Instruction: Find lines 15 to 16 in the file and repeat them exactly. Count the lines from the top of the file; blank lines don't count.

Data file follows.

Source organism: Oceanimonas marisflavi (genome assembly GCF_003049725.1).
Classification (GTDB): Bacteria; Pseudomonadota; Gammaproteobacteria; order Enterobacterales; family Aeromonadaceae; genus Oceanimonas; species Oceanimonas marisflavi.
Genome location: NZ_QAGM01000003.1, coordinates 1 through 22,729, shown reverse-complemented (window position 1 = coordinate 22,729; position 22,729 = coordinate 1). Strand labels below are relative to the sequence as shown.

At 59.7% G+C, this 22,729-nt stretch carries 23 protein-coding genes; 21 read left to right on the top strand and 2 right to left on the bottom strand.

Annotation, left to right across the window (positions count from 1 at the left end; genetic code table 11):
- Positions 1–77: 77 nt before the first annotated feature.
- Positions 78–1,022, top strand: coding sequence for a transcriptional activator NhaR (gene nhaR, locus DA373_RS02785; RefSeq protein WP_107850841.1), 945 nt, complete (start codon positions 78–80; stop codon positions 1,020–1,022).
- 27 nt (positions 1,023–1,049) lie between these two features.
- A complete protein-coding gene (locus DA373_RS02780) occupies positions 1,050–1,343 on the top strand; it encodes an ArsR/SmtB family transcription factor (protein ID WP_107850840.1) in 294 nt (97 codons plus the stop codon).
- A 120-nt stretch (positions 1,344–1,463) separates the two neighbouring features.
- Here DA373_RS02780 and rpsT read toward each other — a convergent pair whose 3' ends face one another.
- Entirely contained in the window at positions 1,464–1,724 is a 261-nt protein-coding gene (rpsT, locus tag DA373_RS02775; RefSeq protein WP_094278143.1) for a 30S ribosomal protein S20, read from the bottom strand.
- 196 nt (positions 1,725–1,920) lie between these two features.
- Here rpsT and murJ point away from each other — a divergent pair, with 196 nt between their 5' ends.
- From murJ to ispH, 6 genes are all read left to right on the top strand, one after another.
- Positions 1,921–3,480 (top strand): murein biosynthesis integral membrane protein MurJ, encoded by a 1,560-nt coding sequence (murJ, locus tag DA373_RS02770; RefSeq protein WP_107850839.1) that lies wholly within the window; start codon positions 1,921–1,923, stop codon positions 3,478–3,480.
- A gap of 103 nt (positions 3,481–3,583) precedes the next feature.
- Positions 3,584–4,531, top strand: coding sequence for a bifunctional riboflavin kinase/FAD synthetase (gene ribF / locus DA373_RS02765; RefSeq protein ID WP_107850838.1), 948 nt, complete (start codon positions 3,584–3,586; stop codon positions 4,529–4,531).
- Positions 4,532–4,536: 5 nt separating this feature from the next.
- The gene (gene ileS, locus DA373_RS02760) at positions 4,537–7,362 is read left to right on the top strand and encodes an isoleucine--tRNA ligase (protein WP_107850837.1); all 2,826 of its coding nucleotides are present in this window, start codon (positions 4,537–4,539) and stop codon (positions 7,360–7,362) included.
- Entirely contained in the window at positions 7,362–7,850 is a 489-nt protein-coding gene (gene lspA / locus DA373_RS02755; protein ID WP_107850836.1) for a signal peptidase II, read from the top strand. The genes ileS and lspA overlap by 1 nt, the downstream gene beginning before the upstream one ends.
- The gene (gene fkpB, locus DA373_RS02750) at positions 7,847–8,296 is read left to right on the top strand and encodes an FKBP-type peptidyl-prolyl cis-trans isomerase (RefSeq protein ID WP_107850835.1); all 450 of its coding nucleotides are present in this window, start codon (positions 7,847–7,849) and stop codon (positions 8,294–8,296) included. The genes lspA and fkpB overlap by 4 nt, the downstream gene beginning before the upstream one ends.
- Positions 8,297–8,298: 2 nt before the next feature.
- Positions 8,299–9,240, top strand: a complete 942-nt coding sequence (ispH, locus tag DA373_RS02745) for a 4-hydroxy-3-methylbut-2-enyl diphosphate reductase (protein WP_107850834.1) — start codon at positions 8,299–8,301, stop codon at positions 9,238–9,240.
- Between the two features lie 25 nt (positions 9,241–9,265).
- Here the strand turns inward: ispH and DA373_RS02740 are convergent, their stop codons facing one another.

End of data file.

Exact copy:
- From murJ to ispH, 6 genes are all read left to right on the top strand, one after another.
- Positions 1,921–3,480 (top strand): murein biosynthesis integral membrane protein MurJ, encoded by a 1,560-nt coding sequence (murJ, locus tag DA373_RS02770; RefSeq protein WP_107850839.1) that lies wholly within the window; start codon positions 1,921–1,923, stop codon positions 3,478–3,480.